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Caring For Your New Horse
Essential Care Items:
Water and Food Drums
Saddle & Saddle Pads
Halter & Lead Rope
Horseback Riding Helmet
Curry Comb, Brush, & Mane Comb
First Aid Kit
Bridle & Bit
Shovel & Rake
Housing - Horses don't necessarily need to live in a fancy barn. The simplest structure made out of pipe corral and with a cover will do nicely. It is important that the corral has a cover to shield your horse from the weather. The smaller the corral...the more exercise your horse will require. The smallest we recommend is 20 feet by 30 feet. This allows your horse ample room to move around and to have areas away from the "potty corner". Keep in mind when housing your horse at home, some states require that you have at least one acre per horse. Be sure to check the corral on a regular basis for bolts sticking out, loose wires, and other potential cutting hazards.
Most horses do well on a diet of Alfalfa and Timothy Hay. Horses are grazers and should be fed twice per day. A healthy adult horse should eat a "flake" of hay twice per day. A bale of hay has about 8 healthy flakes. Therefore, one bale of hay should last you for about 4 days. Hay should be fed in a drum up off the ground to prevent your horse from inhaling and ingesting dust and dirt. We recommend that you give your horse bran at least once per week to help with their digestive system. During winter months, you can supplement your horse's diet with grain to help keep your horse warm. Grains are considered "warm" food because they give your horse more energy. If you feed grain, you will notice that your horse may sweat a lot more and may even act differently. If this becomes a problem, cut back on the grain that you are feeding. Water must be available at all times in a trash can sized drum (30 gallons). The water should be topped daily and completely changed once per week. We do not recommend automatic watering systems unless sit is monitored daily to be sure it is working properly.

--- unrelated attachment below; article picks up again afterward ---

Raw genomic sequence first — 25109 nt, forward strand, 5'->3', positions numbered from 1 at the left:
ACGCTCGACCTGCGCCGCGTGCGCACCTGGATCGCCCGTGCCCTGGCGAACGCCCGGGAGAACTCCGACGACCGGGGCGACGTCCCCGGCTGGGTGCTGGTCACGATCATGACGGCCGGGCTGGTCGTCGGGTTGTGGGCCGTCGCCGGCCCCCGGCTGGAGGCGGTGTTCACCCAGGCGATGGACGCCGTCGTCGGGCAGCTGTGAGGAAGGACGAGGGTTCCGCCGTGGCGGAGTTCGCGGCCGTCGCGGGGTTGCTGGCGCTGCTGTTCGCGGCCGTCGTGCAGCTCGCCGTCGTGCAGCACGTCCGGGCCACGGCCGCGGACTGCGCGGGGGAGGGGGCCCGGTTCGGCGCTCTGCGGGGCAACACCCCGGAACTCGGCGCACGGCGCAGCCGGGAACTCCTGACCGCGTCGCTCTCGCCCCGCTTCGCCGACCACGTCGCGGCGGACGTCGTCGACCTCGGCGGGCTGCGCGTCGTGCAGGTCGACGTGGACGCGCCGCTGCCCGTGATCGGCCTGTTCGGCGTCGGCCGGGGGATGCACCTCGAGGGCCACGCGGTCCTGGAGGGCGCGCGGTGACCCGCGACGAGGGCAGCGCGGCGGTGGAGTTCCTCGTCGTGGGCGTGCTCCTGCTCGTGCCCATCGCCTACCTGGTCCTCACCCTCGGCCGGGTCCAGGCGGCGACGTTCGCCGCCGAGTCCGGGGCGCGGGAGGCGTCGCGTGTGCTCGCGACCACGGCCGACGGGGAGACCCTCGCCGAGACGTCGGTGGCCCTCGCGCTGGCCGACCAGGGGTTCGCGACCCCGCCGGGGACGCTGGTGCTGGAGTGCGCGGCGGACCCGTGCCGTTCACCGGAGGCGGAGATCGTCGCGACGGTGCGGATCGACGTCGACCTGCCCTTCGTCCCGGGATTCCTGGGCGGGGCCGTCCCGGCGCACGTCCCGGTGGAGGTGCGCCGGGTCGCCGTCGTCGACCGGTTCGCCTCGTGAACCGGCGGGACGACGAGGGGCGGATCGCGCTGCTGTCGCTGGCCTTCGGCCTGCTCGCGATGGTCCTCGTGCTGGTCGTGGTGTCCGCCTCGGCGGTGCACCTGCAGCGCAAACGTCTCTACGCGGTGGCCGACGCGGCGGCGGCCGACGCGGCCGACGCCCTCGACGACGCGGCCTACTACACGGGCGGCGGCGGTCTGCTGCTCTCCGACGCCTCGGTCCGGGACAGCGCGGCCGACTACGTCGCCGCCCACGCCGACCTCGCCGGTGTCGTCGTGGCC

Grooming is a daily chore that can be therapeutic. A good, long brush-down is relaxing for both you and your horse. Start with a curry comb (hard rubber comb with ridges) and work in a circular motion. This type of comb loosens dead hair and dirt. After you have loosened the dirt, completely go over your horse whit a soft brush. A regular old hair brush works just fine as a mane and tail comb. Use a soft wet cloth to clean around your horse's eyes. For your horse's comfort, finish off with a Fly Repellent. Last but not least, don't forget your horse's hooves. Cleaning your horse's hooves is an important part in keeping them healthy. Be sure to pick the hooves clean at least once per day and always before and after riding. To help the hooves stay healthy, you can apply a hoof ointment to the tops and bottoms of the hoof. This ointment works like a hand lotion by keeping the hooves from drying and cracking. Baths can be given as often as necessary. Be sure to use a horse shampoo. Human shampoo can dry out your horse's skin.
Riding a horse requires the horse and rider to work together in tandem. If you are a newcomer to horses, we suggest you take some riding lessons. You will need to learn the movements and pressures that are the universal language between horse and rider. Horse need regular exercise and bonding with their owners. Lack of exercise can lead to health and handling problems. If you are able, your horse should be exercised once per day or, at least, once per week. This does not mean at a full gallop. Especially if you do not ride frequently. Horses, like people, need to build their stamina and need to have a warm-up period. It is also equally important to have a cool-down period. This entails a non-rider walk for about 10-15 minutes (longer if you have worked up a lather). You can also run cool water on your horse's legs. This method cools the blood being pumped through the legs and throughout the body. Be sure to brush your horse after riding to remove the dirt and sweat. Most horses love a good roll in the dirt after they are done exercising.
A must for a responsible horse owner is a good farrier and veterinarian. You will need to have the farrier out at least every 8 weeks to reshoe your horse. If you do not have shoes on your horse, then you will need to have the hooves filed and shaped. It is a good idea to pick a veterinarian prior to having an emergency. common calls to the vet include cuts and abrasions, lameness, and bouts with colds and viruses. Below are a couple of common problems that can be easily treated: